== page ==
Israel: New Law Restricts Use of Cash

(Mar. 27, 2018) On March 12, 2018, the Knesset (Israel’s Parliament) gave final approval for the Minimizing Use of Cash Bill, 5778-2018. The bill provides a monetary ceiling above which dealing in Israeli legal tender or in foreign currency in cash is prohibited. The restrictions will generally enter into effect on January 1, 2019. (Minimizing Use of Cash Bill, 5778-2018 (Bill), Knesset website (in Hebrew); see also Final Approval: Restricting Use of Cash (Knesset Announcement 3/12/18) (in Hebrew).)

The ceiling for giving or receiving cash payments for a transaction by “a person who sells an asset or provides a service in the course of the person’s business, including a nonprofit body” (a practitioner) is 11,000 Israeli Shekels (IS) (about US$3,191). (Bill §§ 1 & 2(a); 1st app. (1).) The ceiling for cash transactions by a nonpractitioner is IS50,000 (about US$14,505). (Id. § 2(b) & 1st app. (2).) The bill introduces higher ceilings (five times the ceiling assigned otherwise for transactions involving practitioners) for cash transactions involving tourists. (Id. § 2(e).) It further subjects payment of labor wages, donations, and loan amounts to the same ceilings that apply to practitioners. (Id. § 2(g).) Cash exchanges among family members are usually not subject to the ceiling limitations. (Id. § 3.)

In addition to restrictions on cash, practitioners may not receive payments for transactions, wages, donations, loans, or gifts by check without specification of the payee’s name on the check. Nonpractitioners, however, may accept such payments for amounts that do not exceed IS5,000 (about US$1,450). (Id. §§ 4(a) & (b).) The bill also prohibits giving or receiving a check that does not specify the identity of the check’s transferor. (Id. § 4(e).)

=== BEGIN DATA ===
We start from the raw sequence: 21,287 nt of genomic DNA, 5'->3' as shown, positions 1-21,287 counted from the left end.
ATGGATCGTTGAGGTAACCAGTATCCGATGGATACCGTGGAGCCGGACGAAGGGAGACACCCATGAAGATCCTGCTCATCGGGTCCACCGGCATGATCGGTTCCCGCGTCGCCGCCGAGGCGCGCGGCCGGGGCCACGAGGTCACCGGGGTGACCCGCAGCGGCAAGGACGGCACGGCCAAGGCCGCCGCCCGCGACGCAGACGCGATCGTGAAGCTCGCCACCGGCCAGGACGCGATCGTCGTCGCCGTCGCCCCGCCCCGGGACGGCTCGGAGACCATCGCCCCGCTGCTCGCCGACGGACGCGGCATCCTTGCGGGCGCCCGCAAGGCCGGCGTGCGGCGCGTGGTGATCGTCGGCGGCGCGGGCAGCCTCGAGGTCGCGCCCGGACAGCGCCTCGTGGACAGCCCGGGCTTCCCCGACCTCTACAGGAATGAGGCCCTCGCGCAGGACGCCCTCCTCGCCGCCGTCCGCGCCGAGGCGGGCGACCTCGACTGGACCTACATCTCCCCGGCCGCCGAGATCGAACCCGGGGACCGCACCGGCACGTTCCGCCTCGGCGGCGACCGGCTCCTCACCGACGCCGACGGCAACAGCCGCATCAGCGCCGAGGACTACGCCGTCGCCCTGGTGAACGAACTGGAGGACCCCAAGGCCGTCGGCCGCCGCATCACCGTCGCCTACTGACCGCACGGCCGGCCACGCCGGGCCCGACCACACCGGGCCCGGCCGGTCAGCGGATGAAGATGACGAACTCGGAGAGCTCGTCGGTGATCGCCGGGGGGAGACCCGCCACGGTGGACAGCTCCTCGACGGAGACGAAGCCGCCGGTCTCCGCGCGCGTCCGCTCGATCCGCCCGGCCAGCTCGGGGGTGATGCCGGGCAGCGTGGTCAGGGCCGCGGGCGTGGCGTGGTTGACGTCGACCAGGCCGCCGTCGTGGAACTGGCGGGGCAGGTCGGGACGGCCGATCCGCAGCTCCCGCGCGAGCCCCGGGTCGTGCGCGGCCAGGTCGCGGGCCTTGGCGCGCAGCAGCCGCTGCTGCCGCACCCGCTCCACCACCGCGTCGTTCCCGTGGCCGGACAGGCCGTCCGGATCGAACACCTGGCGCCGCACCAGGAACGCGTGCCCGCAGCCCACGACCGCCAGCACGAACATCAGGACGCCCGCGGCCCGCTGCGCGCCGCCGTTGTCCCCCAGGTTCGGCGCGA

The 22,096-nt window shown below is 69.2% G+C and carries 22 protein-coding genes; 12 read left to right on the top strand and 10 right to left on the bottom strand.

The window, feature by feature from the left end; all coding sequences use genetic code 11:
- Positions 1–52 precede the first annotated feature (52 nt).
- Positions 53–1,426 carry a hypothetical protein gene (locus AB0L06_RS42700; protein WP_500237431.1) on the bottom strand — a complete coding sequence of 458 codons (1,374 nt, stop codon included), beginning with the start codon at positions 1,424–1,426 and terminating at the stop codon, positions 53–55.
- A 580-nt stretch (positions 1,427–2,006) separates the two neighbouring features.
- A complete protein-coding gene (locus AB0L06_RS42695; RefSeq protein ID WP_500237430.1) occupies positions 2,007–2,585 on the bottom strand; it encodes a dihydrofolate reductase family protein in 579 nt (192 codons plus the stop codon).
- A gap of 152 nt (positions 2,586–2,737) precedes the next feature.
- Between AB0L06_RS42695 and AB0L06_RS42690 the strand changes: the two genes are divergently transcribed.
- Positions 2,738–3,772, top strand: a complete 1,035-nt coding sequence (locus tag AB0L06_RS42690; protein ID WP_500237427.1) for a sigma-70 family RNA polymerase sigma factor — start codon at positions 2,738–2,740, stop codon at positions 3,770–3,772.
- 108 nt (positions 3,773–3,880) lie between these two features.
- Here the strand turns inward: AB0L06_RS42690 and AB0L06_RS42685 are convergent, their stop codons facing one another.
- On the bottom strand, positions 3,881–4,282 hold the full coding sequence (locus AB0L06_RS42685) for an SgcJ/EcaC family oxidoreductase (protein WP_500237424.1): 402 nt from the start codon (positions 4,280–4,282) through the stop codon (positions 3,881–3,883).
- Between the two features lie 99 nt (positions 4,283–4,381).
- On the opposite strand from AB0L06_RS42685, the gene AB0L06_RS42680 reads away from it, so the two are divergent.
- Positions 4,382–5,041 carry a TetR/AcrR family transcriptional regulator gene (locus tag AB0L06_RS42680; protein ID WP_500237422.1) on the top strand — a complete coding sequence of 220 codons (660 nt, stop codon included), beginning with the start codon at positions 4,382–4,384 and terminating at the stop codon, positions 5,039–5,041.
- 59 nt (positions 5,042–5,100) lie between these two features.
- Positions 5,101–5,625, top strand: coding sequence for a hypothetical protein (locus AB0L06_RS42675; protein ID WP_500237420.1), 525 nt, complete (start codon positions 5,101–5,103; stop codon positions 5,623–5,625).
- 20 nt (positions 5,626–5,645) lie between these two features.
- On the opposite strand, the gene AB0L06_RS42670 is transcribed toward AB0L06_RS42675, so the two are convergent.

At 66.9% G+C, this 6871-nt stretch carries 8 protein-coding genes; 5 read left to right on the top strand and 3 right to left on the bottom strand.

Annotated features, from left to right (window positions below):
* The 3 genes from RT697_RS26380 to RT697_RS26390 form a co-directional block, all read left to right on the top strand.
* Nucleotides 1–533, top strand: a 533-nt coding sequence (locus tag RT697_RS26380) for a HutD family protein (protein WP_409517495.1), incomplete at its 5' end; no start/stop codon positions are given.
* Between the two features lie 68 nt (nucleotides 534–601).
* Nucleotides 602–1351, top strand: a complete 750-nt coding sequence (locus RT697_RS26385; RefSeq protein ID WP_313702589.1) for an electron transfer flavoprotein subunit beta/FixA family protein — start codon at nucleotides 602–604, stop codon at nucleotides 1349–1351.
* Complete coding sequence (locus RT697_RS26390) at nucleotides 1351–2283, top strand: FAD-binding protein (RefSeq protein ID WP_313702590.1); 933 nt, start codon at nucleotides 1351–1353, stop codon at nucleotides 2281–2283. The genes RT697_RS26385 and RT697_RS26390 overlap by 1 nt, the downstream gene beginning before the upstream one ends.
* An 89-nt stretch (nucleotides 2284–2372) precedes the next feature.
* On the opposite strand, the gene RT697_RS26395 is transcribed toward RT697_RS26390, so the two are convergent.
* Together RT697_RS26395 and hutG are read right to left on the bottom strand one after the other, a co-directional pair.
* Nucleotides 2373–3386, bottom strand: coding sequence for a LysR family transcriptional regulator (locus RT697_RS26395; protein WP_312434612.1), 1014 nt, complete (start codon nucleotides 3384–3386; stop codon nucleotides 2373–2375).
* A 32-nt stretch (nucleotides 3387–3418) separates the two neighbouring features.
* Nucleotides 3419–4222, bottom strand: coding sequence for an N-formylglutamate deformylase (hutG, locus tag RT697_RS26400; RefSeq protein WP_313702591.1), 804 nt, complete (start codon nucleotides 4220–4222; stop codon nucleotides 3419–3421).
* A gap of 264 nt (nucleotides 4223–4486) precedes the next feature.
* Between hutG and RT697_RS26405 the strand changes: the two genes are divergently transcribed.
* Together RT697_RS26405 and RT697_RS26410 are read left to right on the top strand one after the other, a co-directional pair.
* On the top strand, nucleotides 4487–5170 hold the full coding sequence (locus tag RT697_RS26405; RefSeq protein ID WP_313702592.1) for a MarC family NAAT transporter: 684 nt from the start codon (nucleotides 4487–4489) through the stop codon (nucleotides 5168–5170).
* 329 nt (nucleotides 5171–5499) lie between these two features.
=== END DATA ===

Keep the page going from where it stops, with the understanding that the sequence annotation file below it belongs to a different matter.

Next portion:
The bill imposes monetary liens on practitioners (id. § 6-19) and criminal fines on nonpractitioners that violate its requirements (id. § 20-22).

The bill also imposes temporary general reporting requirements on transactions involving residents of areas governed by the Palestinian Authority that exceed IS50,000. (Id. § 11 L 1.)

According to the explanatory notes of the initial Government Bill for Minimizing Use of Cash 5775-2015, HATSAOT HOK HAMEMSHALA [GOVERNMENT BILLS] No. 945 p. 961, the use of cash has been globally identified as a facilitator of the shadow economy that is not reflected in countries’ gross domestic product (GDP). There is a direct link, the explanatory notes add, between shadow economies and money laundering. This link similarly applies to the transfer of blank checks, which enables the anonymity of transferors and transferees. The bill intends to introduce gradual restrictions on the use of cash and blank checks. (Id. pp. 962–3.)

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